Sector Spotlight — Investing in Student Loans

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  • 06 mins 24 secs
MFS municipal investment professionals discuss rising levels of student loan debt and factors to consider when investing in student loan bonds.

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MFS Investment Management

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- Today, roughly 40 million Americans owe one point six trillion dollars in student loan debt, surpassing all other segments of consumer debt, aside from mortgages. The burden of student debt is a thread that runs through every city and state in America, and one that has become a hotbed of political debate. Why has student loan debt tripled over the past decade? Why are more than 30% of federal student loan borrowers having trouble making payments, and how have these increasingly negative headlines created opportunities for municipal investors like MFS? All questions that our resident experts, municipal analysts, Dan Streppa and Matt Whorisky are here to help us understand. So, Dan, how did we get here?

 

- So, Brad, it's important to keep in mind that the federal government is focused on maximizing access to education, not on making loans to credit-worthy borrowers. And there are obvious trade-offs between those two objectives. On the other hand, demand for student loans has been driven by rising tuition costs, societal shifts toward attending college, and, in the aftermath of the last recession, an influx of older, non-traditional borrowers seeking new skills. So the answer to why we've seen such tremendous growth in student loan debt really lies in the simple fact that there's incredible demand for it and the federal government has been happy to supply it.

 

- But why are borrowers having trouble repaying their debt?

 

- Sure. So, research suggests that in the aftermath of the financial crisis federal loan dollars were increasingly used to fund education at for-profit universities and two-year community colleges, which have lower graduation rates and higher default rates than traditional four-year schools. At the same time, the types of high debt burdens that had historically been associated with lucrative professions such as medicine or law, have become increasingly common for undergraduate borrowers. So, while these borrowers will ultimately graduate and find employment, their incomes are often insufficient to provide a return on the significant investments that they've made in their education.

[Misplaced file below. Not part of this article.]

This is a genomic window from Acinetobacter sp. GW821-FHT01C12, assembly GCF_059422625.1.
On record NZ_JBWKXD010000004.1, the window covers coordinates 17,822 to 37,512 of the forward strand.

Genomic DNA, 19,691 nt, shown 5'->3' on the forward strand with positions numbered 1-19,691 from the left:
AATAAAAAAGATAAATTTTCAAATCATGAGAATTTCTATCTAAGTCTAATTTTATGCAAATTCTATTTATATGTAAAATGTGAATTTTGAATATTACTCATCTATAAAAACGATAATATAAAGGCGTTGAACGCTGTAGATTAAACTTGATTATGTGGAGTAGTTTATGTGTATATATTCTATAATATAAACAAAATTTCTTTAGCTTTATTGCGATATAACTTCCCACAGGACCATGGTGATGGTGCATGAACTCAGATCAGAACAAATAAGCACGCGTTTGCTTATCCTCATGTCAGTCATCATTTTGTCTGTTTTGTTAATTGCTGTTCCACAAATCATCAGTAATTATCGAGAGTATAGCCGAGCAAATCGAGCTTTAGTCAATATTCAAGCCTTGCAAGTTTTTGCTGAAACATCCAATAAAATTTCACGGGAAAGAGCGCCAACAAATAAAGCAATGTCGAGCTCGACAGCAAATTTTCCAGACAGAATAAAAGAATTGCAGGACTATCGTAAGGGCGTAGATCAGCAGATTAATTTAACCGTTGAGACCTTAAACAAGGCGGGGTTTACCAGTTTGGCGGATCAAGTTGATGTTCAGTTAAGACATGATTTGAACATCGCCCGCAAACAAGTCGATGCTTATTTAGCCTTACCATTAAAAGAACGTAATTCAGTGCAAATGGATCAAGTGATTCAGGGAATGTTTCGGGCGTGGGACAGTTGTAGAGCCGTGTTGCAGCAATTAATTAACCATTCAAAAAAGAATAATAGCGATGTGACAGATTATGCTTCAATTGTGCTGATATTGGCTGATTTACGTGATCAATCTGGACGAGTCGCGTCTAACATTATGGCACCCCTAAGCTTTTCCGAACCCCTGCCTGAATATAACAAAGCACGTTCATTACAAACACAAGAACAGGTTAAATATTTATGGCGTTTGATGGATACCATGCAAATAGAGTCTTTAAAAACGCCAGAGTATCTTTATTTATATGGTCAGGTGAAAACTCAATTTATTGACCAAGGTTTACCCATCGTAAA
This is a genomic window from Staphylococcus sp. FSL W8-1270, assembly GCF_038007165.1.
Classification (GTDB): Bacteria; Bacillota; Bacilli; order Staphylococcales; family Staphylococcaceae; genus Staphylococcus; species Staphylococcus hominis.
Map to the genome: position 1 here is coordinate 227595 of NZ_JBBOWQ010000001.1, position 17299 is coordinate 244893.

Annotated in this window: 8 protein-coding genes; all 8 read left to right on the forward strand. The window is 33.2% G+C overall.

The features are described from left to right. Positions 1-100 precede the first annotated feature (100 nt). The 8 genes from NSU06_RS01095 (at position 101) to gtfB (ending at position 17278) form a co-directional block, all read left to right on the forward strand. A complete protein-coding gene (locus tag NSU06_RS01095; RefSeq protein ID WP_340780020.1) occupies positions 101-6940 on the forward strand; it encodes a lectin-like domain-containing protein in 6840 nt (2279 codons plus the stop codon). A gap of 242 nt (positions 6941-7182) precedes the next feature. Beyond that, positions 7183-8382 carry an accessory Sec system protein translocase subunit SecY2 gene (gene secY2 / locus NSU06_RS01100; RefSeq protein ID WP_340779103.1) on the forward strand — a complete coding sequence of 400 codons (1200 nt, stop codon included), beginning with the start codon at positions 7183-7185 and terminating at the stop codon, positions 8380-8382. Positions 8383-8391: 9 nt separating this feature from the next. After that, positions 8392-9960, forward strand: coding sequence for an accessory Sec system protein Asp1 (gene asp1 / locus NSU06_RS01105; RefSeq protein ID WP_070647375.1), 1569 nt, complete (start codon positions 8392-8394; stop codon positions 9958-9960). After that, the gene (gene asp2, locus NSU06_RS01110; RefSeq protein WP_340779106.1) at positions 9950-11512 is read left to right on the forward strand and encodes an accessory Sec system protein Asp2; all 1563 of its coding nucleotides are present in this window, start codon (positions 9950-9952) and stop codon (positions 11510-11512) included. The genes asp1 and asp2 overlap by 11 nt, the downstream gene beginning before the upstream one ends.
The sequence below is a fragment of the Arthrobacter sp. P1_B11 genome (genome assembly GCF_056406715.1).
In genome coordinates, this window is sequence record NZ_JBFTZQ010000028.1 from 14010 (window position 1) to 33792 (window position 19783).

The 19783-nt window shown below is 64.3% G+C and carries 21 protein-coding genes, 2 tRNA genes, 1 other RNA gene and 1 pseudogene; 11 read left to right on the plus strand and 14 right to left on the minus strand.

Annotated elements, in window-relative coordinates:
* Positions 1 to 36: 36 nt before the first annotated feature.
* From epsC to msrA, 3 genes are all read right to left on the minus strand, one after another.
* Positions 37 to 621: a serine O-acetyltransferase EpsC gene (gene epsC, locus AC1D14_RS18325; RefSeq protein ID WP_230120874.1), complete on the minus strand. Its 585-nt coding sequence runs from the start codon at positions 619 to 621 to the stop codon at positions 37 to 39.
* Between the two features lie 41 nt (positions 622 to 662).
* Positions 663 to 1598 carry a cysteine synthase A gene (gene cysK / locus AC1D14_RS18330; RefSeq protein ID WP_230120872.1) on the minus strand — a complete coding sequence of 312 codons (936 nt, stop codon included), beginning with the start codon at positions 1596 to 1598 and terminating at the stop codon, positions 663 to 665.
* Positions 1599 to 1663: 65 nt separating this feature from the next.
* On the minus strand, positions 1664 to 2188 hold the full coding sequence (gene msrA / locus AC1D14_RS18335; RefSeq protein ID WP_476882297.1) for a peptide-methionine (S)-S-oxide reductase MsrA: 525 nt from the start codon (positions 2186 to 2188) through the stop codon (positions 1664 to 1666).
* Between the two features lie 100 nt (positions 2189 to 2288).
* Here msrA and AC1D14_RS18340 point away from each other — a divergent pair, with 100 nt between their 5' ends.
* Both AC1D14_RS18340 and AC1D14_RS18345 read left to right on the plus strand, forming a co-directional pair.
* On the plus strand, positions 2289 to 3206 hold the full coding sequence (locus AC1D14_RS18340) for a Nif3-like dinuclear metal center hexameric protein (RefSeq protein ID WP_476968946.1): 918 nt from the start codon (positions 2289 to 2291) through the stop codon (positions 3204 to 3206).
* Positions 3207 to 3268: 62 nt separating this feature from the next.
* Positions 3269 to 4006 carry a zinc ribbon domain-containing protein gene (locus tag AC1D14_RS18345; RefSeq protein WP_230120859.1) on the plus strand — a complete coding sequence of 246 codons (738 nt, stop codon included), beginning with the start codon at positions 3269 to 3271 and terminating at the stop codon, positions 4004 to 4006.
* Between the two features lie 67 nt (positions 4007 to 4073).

- So, for us as investors, the key takeaway here is that student outcomes drive repayment and default rates, and default rates are markedly higher for federal loans, which is the private student loans that we have the opportunity to invest in in the municipal market.

 

- So, anytime there's a demand for something, the government's more than happy to step in and supply that. You mentioned private student loans. Can you talk about the differences between federal student loans and private student loans?

 

- The key distinction with federal student loans is, one, they don't require a credit check co-signer, which private student loans do. Two, private student loans have stringent income and FICO score requirements, to weed out riskier borrowers. And, three, private issuers limit borrowers from attending for-profit schools that tend to have poor student outcomes. So, given these distinctions, the large disparity between federal and private student loans isn't very surprising.

 

- And after they originate these student loans, state-affiliated student loan agencies will pull the loans and issue bonds back to buy their cashflow. They'll typically issue fewer bonds than the value of the underlying loans, and this creates over-collateralization that serves to protect bond-holders from losses on the underlying loans.